On the other hand, the pattern of arrivals for bees that had searched for the 150m and 450m downwind stations (light bars in Figs. 1 and 2) were wildly different from one another – hardly what dance language proponents would have predicted.
Now examine the recruitment success for all 4371 bees collected during the 20-day period: 1) at the upwind and 2) at the downwind stations. All five upwind stations (Fig. 3) received a nearly similar number of recruits each three-hour period, regardless of distance from the hive – with only a generally slight decline with increasing distance. Obviously, different travel times of regular foragers at those five distances mattered little for the searching bees that managed to locate a source upwind from their colony.
By contrast, the recruitment pattern for the five downwind stations (Fig. 4) does not agree with what one would expect under the dance language hypothesis (e.g., Wenner and Wells, 1990, p. 64). With increasing distance, recruit success fell off dramatically. It would appear that a total of even 10 regular foragers would not provide a sufficient aerial pathway for searching bees to find a station 500m (less than a third of a mile) or more downwind from their colony.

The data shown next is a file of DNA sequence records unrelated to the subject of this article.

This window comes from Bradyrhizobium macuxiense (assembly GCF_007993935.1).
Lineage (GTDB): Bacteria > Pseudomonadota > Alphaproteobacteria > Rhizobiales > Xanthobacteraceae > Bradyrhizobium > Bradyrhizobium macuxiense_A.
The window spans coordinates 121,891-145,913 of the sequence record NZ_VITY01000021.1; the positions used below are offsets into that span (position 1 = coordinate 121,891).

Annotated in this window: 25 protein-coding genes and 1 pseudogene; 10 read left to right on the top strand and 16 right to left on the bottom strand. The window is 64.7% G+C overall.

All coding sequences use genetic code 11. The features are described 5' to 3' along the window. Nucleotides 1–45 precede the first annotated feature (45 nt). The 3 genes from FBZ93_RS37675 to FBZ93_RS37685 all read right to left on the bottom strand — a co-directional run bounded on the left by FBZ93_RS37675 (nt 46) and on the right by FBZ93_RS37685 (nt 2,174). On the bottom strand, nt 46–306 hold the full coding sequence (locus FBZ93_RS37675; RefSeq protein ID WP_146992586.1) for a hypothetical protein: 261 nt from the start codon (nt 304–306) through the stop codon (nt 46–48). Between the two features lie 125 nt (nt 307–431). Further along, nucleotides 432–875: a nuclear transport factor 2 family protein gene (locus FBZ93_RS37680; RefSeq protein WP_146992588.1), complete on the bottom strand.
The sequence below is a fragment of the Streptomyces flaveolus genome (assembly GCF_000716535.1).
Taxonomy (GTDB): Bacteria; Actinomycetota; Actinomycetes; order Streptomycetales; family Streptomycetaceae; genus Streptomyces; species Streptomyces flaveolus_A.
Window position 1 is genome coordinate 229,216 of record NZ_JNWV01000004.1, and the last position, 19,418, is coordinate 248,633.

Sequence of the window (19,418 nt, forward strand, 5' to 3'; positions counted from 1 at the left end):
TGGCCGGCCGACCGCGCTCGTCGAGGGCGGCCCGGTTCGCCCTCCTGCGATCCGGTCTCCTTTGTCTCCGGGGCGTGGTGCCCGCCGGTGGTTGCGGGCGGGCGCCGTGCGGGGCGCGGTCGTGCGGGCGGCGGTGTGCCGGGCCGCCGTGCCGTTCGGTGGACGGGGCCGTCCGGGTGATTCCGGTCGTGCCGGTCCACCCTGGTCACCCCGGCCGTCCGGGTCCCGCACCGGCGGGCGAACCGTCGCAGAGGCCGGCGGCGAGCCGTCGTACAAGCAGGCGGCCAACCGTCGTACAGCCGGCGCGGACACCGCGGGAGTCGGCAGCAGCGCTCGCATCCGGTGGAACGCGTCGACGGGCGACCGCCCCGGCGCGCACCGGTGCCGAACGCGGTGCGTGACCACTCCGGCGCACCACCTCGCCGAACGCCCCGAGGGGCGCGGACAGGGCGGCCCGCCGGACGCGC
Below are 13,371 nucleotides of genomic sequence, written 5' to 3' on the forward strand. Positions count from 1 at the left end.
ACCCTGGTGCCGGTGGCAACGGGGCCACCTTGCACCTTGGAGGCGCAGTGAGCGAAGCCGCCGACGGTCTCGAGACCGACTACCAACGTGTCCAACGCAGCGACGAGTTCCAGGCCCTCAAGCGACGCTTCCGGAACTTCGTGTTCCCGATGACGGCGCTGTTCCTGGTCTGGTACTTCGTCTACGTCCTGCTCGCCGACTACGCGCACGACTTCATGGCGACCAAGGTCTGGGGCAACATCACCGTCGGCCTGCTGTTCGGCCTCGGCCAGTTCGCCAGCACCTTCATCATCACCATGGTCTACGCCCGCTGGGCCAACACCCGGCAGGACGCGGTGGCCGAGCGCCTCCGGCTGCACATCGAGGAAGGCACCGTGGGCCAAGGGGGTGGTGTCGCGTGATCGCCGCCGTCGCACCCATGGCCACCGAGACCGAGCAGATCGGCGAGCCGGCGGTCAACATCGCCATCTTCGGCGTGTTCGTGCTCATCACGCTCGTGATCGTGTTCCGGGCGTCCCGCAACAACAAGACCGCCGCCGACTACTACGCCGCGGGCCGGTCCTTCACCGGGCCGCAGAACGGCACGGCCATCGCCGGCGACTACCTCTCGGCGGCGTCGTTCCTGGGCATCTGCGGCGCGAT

However, if dozens or hundreds of foragers (recruited earlier under different wind conditions) had exploited a by-now-downwind food source, their collective flight paths could well provide a necessary aerial pathway (Wells and Wenner, 1974; Wenner and Wells, 1990), one that could repeatedly give essential odor cues to searching bees. Thus, any results obtained by researchers who use more than a dozen bees in these types of experiments would perhaps be suspect.